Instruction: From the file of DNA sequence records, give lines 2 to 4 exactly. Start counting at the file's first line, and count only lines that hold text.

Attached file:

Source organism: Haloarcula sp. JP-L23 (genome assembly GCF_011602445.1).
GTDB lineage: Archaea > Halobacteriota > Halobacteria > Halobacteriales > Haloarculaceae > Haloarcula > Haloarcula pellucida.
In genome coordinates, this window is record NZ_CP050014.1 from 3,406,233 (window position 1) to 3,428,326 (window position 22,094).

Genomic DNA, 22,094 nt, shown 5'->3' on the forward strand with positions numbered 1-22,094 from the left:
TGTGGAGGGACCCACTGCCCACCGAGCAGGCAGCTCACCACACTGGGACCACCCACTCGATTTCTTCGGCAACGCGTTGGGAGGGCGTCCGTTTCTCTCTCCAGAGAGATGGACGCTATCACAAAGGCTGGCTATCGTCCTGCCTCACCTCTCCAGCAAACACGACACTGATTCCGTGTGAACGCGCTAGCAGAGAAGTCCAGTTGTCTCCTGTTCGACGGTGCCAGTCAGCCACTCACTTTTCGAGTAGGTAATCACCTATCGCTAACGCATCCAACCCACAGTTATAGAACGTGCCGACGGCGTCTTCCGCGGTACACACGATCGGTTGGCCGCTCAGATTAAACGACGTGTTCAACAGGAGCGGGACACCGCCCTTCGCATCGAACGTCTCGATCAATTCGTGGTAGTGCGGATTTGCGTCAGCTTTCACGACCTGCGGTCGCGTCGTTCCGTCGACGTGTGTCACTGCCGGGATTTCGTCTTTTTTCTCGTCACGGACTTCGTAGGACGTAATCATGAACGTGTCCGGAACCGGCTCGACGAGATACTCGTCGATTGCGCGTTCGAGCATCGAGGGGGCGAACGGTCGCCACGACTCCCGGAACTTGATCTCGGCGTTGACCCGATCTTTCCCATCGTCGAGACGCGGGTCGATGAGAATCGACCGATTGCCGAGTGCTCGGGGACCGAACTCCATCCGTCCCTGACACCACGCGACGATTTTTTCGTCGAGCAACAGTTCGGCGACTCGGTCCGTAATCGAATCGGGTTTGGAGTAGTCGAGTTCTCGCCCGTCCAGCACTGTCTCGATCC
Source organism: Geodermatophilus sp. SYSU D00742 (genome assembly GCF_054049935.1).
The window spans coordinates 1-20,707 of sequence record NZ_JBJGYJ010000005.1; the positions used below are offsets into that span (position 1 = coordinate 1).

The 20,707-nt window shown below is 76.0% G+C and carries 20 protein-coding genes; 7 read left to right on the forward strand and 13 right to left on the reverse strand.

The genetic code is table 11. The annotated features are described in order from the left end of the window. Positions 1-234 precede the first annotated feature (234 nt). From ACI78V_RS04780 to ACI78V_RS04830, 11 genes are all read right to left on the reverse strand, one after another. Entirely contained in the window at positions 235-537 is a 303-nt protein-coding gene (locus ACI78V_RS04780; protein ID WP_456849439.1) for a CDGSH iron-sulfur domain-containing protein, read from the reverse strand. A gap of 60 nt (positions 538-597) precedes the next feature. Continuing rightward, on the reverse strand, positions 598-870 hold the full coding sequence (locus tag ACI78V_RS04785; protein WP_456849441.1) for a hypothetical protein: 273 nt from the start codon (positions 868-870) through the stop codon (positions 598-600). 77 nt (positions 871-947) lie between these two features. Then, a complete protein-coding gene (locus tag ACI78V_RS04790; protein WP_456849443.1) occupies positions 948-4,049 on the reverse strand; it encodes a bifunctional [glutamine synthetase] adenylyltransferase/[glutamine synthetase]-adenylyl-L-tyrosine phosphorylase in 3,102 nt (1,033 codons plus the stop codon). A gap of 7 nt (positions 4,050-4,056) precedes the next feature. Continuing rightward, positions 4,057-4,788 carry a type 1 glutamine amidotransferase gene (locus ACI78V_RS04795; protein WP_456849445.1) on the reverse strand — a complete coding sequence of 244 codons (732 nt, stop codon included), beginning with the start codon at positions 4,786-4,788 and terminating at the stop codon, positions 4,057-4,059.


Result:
GTDB lineage: Archaea > Halobacteriota > Halobacteria > Halobacteriales > Haloarculaceae > Haloarcula > Haloarcula pellucida.
In genome coordinates, this window is record NZ_CP050014.1 from 3,406,233 (window position 1) to 3,428,326 (window position 22,094).

Genomic DNA, 22,094 nt, shown 5'->3' on the forward strand with positions numbered 1-22,094 from the left: